Freedom of the press and the voice of the oppressed
COFFEE WITH WARREN, with Warren Harbeck
“The press is not only free, it is powerful,” declared the 19th Century British Prime Minister and statesman, Benjamin Disraeli.
Nelson Mandela would agree, and so would fans of Judge John Reilly.
“Truth does indeed have immense power,” Mandela said in an address to the International Press Institute Congress being held in his country on February 14, 1994, just three months before he was to become the first president of post-apartheid South Africa.
Mandela is one of my heroes. What he said in that speech renewed my faith in the important role of the media inside and outside a country in challenging injustice and bringing hope to the oppressed.
Speaking of the “extremely elusive” nature of truth, he continued:
“No single person, no body of opinion, no political or religious doctrine, no political party or government can claim to have a monopoly on truth. For that reason truth can be arrived at only through the untrammeled contest between and among competing opinions.”
He called any laws that place constraints on the free expression of ideas “a disservice to society,” and labelled such constraints “devices employed by falsehood to lend it strength in its unequal contest with truth.”
In welcoming representatives of the international media to South Africa, he expressed special appreciation for the support they provided his people in their struggle for democracy:
“During the darkest days of apartheid and political repression, when thousands of South African patriots faced imprisonment, bannings, house arrest, detention without trial, torture and even death, it was the international media . . . that laid bare the atrocious conditions in our country and kept the international community alive to the issue of apartheid.”
One effect of the outside media’s laying “bare the atrocious conditions” was to blow away the smoke screen of lies that had concealed the apartheid era’s evil from the rest of the world. With the truth revealed, other countries ceased empowering South Africa’s racist regime. The regime’s credibility on the world stage collapsed, sanctions were imposed, and financial investments dried up.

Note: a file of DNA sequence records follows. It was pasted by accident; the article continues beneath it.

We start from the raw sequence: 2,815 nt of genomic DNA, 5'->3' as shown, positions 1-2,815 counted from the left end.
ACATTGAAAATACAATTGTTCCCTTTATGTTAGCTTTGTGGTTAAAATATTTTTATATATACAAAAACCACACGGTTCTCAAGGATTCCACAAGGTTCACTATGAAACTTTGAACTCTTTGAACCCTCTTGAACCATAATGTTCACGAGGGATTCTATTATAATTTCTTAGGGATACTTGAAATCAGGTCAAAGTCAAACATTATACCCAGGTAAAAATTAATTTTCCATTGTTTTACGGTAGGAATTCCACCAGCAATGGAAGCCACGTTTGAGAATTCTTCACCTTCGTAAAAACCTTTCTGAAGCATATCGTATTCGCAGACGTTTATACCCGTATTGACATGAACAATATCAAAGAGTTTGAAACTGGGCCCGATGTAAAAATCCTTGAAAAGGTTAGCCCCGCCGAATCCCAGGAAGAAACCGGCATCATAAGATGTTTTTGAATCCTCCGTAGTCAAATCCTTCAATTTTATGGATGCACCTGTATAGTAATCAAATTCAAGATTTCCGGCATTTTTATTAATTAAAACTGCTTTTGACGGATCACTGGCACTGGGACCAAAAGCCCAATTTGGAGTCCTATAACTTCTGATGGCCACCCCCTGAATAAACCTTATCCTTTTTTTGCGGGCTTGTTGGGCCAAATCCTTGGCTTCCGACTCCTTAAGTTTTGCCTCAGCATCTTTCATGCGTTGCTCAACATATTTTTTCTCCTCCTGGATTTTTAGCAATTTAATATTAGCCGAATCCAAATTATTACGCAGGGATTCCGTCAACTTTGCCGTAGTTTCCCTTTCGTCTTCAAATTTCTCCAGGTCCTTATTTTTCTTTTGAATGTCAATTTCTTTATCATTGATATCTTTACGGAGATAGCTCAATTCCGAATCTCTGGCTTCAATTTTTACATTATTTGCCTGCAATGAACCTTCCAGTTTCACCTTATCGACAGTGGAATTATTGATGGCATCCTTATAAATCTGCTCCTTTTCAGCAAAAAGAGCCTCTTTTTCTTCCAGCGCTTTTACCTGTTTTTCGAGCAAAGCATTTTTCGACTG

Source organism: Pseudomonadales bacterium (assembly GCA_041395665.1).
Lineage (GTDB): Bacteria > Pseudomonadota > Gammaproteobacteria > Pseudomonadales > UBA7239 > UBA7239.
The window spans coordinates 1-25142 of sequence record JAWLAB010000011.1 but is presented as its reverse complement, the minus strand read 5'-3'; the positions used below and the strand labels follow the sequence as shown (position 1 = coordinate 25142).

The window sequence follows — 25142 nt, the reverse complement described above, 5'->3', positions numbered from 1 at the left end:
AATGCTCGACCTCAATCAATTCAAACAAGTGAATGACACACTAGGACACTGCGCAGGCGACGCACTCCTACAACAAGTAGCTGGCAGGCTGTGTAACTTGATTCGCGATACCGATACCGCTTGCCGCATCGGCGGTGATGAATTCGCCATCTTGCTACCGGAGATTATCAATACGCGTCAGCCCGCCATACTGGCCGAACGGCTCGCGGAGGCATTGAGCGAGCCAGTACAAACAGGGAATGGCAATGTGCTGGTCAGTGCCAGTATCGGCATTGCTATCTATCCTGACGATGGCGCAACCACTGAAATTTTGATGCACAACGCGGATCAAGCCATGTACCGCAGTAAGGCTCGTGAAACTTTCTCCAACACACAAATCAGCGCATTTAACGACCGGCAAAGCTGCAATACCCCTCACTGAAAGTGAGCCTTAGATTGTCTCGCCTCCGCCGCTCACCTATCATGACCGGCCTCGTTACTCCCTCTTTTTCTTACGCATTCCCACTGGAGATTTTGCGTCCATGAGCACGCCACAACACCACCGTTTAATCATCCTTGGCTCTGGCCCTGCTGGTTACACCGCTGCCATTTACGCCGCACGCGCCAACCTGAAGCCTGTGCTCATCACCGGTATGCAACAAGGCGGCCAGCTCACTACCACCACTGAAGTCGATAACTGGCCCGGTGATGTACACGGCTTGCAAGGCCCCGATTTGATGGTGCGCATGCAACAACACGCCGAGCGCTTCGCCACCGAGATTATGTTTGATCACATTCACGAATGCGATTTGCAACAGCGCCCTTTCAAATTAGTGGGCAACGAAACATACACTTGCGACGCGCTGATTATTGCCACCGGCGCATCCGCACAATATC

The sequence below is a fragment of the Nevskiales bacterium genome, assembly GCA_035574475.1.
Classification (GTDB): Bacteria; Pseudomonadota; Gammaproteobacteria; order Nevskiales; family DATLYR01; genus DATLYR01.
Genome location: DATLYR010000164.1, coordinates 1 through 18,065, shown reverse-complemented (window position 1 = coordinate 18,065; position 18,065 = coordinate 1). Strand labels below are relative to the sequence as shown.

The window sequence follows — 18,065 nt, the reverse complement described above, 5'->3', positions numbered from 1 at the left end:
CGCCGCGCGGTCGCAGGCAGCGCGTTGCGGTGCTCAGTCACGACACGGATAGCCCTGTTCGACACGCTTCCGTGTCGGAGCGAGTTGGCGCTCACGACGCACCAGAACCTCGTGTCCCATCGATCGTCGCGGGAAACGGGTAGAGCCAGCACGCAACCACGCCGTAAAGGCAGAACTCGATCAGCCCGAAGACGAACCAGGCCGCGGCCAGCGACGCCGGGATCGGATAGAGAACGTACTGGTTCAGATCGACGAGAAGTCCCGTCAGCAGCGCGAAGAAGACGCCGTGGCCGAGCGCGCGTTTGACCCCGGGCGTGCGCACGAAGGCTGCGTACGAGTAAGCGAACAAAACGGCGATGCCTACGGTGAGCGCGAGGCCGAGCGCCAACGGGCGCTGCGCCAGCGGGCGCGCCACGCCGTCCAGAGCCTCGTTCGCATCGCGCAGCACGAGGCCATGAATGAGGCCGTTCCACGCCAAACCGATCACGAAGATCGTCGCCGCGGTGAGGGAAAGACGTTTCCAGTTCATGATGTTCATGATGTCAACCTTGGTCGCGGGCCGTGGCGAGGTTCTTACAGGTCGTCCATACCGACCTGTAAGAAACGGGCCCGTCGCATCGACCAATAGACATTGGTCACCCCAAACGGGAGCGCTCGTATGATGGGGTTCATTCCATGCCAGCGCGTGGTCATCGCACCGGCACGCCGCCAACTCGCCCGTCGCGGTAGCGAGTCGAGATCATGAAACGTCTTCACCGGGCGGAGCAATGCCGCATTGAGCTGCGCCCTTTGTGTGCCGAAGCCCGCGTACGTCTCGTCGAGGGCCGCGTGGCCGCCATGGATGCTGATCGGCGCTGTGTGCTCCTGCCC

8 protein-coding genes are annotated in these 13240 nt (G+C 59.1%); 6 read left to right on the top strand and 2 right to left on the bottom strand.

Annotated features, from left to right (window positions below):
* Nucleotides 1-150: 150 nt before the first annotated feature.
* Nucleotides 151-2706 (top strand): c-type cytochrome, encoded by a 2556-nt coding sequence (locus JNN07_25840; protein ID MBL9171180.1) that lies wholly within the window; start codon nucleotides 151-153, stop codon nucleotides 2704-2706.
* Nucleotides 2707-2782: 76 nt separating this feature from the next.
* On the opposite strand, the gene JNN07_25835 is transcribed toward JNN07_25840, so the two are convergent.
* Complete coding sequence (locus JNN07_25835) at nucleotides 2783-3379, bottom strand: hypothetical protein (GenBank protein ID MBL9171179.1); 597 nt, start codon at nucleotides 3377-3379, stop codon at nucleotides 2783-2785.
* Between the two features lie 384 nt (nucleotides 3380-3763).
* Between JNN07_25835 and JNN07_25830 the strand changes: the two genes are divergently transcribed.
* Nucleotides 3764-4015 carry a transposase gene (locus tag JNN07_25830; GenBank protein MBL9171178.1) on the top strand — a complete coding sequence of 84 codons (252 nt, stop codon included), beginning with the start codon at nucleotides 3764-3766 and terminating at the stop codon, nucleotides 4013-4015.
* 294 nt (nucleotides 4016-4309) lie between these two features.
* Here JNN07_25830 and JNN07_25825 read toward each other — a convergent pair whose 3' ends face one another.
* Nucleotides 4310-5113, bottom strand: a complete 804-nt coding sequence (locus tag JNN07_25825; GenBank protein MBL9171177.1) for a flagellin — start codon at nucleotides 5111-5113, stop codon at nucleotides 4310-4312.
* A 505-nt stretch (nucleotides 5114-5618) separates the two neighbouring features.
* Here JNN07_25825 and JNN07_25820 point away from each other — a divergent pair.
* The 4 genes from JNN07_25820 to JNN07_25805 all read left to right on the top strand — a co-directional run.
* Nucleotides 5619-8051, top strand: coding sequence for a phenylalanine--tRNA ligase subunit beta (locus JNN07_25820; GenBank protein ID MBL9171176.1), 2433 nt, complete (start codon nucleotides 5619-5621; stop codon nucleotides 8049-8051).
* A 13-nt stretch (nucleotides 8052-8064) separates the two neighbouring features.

It was anything but an easy road that brought Mandela to the platform before the world media that day. His determined efforts to achieve an inclusive democracy for all black, white and coloured had cost him 27 years in prison, much of it at hard labour. Nor did he have universal support from his own community and family, many playing politics for their own self-aggrandizement and tribal agenda rather than looking to the good of their country as a whole.
But Mandela refused to give up in his efforts to heal his broken nation.
And in his address that Valentine’s Day, he shared with the international media the credit for helping bring about the new South Africa. They had made it possible for the voice of the oppressed to be heard around the world and for the rug to be pulled out from under the feet of their oppressors.
Here in the Bow Valley, we have an example of one of our own who has also made it possible for the voice of the oppressed to be heard far and wide.
Retired Alberta Provincial Court Judge John Reilly, drawing on his years of courtroom experience and personal friendships among the Stoney Nakoda First Nation at Morley, published a book recently that is grabbing attention inside and outside that community about which it is written.
In Bad Medicine, Reilly rises above political correctness to blow away the smoke screen of secrecy and silence that has kept hidden the social injustices and contempt for human rights that have characterized much of the recent governance of this First Nation west of Cochrane.
There’s already been extensive media coverage of his book, so I won’t go into details here.
But I will say this: that in my conversations with many from Morley who have looked eagerly into its pages, there is a consensus that at last their voices are being represented that in Judge John Reilly, like the people of the media praised by Nelson Mandela, the oppressed have found a spokesperson who is not afraid to embrace the freedom of the press to proclaim a powerful message of truth and hope.
© 2010 Warren Harbeck